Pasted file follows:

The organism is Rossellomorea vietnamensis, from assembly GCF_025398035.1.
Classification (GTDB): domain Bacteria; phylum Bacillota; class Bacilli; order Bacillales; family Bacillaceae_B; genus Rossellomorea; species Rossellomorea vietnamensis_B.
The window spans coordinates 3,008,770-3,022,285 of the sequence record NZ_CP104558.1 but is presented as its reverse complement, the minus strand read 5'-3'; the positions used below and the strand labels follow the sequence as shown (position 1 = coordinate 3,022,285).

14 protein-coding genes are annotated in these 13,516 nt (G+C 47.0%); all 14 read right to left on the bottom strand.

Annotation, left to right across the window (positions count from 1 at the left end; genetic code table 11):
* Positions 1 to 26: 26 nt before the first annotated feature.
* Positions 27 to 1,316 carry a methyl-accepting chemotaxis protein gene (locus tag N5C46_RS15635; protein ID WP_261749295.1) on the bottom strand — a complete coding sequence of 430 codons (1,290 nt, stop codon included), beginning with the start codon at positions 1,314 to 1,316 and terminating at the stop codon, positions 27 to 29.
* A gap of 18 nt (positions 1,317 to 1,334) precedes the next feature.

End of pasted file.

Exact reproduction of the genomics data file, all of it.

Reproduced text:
The organism is Rossellomorea vietnamensis, from assembly GCF_025398035.1.
Classification (GTDB): domain Bacteria; phylum Bacillota; class Bacilli; order Bacillales; family Bacillaceae_B; genus Rossellomorea; species Rossellomorea vietnamensis_B.
The window spans coordinates 3,008,770-3,022,285 of the sequence record NZ_CP104558.1 but is presented as its reverse complement, the minus strand read 5'-3'; the positions used below and the strand labels follow the sequence as shown (position 1 = coordinate 3,022,285).

14 protein-coding genes are annotated in these 13,516 nt (G+C 47.0%); all 14 read right to left on the bottom strand.

Annotation, left to right across the window (positions count from 1 at the left end; genetic code table 11):
* Positions 1 to 26: 26 nt before the first annotated feature.
* Positions 27 to 1,316 carry a methyl-accepting chemotaxis protein gene (locus tag N5C46_RS15635; protein ID WP_261749295.1) on the bottom strand — a complete coding sequence of 430 codons (1,290 nt, stop codon included), beginning with the start codon at positions 1,314 to 1,316 and terminating at the stop codon, positions 27 to 29.
* A gap of 18 nt (positions 1,317 to 1,334) precedes the next feature.